The procession, however, was precipitated by a well-directed short ball rather than a fuller length that was to be employed to counter the loopy 'tennis ball' bounce on the first-day Gabba strip.
By firing a fast delivery into the armpit of Shaan, Pat Cummins had the left-hander fending awkwardly as the ball thumped into his batting gloves and lobbed tantalisingly short of Marnus Labuschagne who launched himself from his fielding position at forward square leg.
While the sight of a rare false stroke might have emboldened the home team, it was the stinging blow on Shaan's left index finger that unsettled the opener sufficiently to bring the breakthrough.
In Cummins' next over, the left-hander was squared-up by another delivery angled into his person and the resultant leading edge was pouched by Steve Smith at second slip, almost in the form of an Aussie rules chest mark.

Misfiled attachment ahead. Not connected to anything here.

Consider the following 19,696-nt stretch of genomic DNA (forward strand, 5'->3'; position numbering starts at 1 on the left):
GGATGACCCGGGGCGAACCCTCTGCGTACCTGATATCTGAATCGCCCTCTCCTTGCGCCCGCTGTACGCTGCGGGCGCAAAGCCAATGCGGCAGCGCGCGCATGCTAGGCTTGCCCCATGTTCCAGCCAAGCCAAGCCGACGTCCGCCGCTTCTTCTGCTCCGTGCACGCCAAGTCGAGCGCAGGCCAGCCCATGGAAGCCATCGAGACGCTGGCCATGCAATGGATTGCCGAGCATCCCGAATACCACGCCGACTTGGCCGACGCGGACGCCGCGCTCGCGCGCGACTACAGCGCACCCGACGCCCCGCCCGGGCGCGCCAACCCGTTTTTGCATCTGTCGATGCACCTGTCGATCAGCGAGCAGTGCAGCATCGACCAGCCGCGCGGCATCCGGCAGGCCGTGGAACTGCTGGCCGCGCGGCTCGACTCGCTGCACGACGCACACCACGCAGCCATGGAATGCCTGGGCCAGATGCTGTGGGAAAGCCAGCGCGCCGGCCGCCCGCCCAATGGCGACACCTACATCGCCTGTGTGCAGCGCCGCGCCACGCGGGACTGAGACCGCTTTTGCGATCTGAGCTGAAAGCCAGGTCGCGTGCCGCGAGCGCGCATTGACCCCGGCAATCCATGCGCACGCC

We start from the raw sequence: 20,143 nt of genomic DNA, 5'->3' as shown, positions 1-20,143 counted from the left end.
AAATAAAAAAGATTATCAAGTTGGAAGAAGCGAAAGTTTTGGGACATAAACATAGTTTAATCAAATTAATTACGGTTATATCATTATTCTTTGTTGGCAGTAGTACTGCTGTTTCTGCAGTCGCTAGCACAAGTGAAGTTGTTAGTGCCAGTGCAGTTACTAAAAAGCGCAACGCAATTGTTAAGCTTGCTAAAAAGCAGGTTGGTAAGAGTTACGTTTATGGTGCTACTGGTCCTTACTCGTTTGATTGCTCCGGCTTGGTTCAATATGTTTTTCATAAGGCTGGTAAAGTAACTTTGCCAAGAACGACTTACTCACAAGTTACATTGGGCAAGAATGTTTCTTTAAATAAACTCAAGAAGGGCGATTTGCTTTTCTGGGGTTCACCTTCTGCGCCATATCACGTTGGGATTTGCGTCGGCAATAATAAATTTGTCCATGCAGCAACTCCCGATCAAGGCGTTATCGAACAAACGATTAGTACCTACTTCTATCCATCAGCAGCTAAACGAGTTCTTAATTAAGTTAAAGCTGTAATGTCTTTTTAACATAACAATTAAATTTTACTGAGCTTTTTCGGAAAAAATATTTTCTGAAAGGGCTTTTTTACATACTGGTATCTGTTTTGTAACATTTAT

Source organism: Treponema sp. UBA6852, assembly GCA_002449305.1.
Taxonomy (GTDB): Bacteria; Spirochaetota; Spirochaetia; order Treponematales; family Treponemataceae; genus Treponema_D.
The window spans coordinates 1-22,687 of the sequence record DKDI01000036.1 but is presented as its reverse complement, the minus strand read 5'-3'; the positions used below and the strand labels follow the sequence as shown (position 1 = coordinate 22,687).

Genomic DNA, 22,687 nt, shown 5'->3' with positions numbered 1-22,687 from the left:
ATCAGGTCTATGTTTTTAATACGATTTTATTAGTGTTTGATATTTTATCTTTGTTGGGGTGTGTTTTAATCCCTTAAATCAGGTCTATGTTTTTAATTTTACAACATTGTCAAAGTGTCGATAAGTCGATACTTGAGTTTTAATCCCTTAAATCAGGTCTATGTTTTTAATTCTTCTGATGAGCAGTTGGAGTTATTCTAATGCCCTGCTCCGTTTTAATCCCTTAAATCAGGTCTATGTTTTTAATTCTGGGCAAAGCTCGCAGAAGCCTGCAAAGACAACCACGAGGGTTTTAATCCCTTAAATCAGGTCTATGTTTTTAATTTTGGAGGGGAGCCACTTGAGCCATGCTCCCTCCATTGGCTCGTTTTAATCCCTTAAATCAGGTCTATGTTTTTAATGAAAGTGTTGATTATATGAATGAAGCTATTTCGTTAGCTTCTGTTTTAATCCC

Two balls later, Azhar pressed hesitantly forward to a full delivery from Josh Hazlewood with the ensuing nick looping at such a leisurely rate towards slip that Joe Burns belatedly realised he needed to throw himself forwards to intercept the chance before it bounced.
Despite the propensity to self-destruct that he showed in the T20 internationals that preceded the Test campaign, Haris Sohail retained his number three posting for the Tests.
His tenure may come under review in the wake of today's failure, wafting the bat away from his body to present Tim Paine with a straightforward catch and Starc with his first wicket as Pakistan fell to 3-77.
An over later, the crisis deepened to 4-78 when Babar Azam – touted as Pakistan's best batter and most likely to prosper in this series – became the most culpable in the clatter of wickets as he gifted his hand to Australia.